Young Hall Rain Garden Demonstration Project
University of California, Davis
Young Hall currently directs its roof runoff from exterior downspouts towards multiple courtyard spaces surrounding the building. Our project site was previously an overgrown and forgotten landscaped space. The Young Hall Rain Garden now captures several thousand square feet of impervious area runoff from the rooftop and conveys this water away from the building foundation into a formal rain garden. Kevin Robert Perry and the California Student Leadership in Green Infrastructure students utilized the Tactical Green Infrastructure methodology to completely transform this existing underutilized space into a high-performance green infrastructure demonstration project.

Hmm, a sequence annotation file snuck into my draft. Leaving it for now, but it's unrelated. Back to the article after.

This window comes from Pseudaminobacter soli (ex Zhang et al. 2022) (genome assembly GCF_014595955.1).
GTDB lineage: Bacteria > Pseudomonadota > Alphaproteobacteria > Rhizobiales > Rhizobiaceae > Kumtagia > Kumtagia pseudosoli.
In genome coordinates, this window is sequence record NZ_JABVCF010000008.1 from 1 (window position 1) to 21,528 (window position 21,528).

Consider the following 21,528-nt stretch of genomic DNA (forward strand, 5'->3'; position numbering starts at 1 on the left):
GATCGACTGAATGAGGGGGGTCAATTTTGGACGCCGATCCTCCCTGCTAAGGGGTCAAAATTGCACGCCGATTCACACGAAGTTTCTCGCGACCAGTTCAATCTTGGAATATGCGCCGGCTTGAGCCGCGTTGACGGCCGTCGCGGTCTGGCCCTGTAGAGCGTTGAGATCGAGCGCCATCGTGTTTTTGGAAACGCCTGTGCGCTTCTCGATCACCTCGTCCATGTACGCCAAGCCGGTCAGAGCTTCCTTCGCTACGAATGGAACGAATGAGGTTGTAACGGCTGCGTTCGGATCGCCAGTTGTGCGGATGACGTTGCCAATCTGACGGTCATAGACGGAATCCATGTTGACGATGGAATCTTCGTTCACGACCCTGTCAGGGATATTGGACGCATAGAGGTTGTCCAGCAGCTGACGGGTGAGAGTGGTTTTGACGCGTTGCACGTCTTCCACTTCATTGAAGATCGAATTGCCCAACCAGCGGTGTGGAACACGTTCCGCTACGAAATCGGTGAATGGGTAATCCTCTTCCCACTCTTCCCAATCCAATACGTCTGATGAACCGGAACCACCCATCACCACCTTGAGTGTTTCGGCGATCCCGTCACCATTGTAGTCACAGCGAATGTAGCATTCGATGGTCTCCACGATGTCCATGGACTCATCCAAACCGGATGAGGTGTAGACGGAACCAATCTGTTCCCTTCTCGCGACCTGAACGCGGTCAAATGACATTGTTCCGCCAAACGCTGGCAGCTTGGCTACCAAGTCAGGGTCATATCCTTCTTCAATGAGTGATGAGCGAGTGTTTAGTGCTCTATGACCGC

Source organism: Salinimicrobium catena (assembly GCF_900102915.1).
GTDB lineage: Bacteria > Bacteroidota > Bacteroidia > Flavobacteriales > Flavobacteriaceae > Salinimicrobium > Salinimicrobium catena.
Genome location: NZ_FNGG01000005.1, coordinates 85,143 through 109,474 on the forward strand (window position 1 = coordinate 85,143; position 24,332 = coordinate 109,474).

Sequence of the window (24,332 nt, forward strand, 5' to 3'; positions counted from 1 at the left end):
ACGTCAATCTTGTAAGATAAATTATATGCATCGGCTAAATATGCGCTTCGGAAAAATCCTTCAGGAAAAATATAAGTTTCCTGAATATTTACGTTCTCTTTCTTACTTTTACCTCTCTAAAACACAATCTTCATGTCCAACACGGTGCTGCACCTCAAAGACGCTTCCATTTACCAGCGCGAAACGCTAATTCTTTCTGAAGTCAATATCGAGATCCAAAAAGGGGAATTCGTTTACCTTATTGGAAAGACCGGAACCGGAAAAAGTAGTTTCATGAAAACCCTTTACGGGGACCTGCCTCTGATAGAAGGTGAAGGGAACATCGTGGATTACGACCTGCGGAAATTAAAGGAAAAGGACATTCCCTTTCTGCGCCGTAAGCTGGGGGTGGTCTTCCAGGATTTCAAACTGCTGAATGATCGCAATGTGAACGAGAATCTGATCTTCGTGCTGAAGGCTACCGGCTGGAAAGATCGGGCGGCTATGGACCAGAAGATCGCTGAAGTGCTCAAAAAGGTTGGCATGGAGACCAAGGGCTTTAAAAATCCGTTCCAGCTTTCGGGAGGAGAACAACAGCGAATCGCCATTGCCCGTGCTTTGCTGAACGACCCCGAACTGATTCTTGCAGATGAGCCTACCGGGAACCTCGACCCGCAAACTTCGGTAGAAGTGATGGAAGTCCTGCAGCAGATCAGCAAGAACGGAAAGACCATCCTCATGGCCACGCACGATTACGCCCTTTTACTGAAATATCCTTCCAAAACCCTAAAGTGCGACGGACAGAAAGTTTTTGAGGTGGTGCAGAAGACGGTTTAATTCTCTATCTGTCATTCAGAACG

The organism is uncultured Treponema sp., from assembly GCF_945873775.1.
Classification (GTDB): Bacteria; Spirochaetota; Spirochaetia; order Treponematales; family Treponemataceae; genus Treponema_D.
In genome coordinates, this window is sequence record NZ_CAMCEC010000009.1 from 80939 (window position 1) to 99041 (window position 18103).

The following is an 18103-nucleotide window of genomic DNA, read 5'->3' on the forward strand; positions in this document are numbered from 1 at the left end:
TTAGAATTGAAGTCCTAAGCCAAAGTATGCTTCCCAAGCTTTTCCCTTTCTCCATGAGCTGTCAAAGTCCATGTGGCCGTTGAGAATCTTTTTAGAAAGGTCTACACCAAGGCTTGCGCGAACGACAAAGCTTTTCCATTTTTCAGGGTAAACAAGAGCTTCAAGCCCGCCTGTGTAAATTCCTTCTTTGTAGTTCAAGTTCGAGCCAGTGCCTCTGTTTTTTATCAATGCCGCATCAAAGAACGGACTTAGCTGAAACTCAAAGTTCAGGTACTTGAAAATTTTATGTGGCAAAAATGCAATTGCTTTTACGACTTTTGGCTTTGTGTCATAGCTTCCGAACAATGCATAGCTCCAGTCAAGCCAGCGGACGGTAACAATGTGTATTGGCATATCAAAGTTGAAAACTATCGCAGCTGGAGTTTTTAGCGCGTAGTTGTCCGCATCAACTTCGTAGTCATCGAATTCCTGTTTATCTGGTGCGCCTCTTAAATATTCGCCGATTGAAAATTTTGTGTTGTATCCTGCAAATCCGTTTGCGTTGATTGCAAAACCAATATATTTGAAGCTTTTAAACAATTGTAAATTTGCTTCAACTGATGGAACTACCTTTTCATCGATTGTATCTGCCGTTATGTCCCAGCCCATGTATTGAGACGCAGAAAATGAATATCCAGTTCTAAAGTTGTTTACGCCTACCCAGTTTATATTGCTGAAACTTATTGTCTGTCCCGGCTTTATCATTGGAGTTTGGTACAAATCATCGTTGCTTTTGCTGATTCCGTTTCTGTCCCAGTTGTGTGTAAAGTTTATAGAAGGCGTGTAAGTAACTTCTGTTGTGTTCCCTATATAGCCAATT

The defining features of design are a series of acute angles that transect the site. These angles are formed with both hardscape/landscape materials and grade change that match the bold angles of the Young Hall courtyard railings. To accentuate this bold angular form, a 15' long wooden “stormwater runnel” directs downspout water towards the rain garden where it can cascade into the new rain garden. The Young Hall Rain Garden features low-water succulents, pollinator plants, and a small paved area with a relocated memorial bench for seating. This project took approximately four months to construct and cost less than $5,000 to create. As the third California Student Leadership in Green Infrastructure retrofit project at the UC Davis campus, the Young Hall Rain Garden demonstrates that simple, cost-effective design, can be also be visually intriguing.